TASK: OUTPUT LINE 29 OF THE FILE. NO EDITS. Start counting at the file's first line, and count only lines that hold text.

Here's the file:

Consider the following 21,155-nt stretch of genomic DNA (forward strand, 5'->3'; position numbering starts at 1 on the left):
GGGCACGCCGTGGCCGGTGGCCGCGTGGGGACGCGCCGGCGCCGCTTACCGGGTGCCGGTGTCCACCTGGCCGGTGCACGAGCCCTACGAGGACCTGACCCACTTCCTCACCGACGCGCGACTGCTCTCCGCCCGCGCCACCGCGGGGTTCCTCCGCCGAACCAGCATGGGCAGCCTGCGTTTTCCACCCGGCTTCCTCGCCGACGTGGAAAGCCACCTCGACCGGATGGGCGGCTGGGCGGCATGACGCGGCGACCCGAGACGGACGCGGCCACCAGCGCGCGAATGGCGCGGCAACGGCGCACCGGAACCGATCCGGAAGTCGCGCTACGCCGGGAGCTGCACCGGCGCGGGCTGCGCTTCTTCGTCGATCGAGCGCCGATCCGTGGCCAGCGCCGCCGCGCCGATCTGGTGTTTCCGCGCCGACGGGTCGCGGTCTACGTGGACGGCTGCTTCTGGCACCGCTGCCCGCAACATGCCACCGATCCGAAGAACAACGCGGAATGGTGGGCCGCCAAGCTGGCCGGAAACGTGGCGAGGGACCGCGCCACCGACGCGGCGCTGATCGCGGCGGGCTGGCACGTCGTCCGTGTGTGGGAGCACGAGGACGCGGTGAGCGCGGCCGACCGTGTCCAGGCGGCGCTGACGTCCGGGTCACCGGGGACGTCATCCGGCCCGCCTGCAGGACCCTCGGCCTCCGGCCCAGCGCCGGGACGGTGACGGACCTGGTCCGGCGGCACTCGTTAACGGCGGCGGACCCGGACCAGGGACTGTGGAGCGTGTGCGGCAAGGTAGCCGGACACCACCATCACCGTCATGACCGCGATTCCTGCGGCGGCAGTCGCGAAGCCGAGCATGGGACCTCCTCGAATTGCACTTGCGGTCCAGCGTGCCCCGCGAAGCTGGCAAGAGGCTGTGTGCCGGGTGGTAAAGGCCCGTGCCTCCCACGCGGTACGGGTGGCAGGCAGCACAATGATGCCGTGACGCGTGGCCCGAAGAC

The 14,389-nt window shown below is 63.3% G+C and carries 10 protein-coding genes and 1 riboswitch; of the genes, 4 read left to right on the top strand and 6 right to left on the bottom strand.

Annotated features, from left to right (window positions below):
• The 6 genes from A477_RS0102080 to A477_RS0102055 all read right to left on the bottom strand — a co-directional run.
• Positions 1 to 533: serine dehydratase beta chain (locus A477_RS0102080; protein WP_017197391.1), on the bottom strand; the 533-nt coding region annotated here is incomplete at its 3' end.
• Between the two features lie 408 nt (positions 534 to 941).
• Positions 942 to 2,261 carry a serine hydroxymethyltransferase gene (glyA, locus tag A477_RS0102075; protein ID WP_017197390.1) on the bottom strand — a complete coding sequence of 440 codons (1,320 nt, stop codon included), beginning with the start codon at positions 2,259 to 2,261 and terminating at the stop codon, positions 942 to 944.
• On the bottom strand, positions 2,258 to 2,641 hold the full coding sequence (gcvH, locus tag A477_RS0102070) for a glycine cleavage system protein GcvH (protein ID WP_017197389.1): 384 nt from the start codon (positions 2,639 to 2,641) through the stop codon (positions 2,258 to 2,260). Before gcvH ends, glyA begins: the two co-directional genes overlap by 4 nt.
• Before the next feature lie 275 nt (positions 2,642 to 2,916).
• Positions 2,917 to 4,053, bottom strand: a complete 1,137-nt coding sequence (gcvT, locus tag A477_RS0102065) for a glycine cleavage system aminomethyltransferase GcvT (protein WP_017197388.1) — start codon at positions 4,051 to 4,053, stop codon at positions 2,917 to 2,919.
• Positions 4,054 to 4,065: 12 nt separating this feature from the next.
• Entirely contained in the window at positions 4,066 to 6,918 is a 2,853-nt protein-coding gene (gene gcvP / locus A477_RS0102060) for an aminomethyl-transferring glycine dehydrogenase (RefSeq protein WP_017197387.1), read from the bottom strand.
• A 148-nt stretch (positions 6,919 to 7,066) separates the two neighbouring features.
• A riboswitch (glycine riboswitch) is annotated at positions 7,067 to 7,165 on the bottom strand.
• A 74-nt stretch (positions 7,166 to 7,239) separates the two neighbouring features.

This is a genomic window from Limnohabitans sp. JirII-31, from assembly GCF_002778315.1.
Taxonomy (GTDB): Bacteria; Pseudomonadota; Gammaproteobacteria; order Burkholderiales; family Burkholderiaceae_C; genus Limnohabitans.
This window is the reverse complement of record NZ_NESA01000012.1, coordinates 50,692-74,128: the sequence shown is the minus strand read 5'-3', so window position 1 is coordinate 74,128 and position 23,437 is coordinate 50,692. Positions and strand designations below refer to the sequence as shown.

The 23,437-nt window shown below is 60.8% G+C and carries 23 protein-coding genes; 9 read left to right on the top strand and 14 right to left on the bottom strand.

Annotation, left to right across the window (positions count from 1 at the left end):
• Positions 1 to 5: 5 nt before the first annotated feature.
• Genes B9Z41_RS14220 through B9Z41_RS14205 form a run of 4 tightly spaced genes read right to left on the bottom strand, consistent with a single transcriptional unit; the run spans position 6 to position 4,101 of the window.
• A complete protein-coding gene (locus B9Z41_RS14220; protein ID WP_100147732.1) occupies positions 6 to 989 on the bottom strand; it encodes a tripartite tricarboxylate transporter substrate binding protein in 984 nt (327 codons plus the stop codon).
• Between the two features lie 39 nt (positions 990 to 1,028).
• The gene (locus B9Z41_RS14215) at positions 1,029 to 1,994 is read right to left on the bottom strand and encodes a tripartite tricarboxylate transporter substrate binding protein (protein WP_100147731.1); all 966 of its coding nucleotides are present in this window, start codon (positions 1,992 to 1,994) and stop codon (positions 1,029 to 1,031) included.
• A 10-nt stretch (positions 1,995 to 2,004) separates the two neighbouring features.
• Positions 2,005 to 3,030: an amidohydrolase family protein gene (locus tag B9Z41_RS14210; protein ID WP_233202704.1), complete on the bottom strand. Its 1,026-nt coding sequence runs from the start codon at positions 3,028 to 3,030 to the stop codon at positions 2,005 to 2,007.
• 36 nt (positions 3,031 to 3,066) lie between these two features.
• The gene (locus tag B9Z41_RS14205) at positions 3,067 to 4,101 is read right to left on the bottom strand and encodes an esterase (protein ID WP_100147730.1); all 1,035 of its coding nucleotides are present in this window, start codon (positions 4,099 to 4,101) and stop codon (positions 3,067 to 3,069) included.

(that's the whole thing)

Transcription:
• 36 nt (positions 3,031 to 3,066) lie between these two features.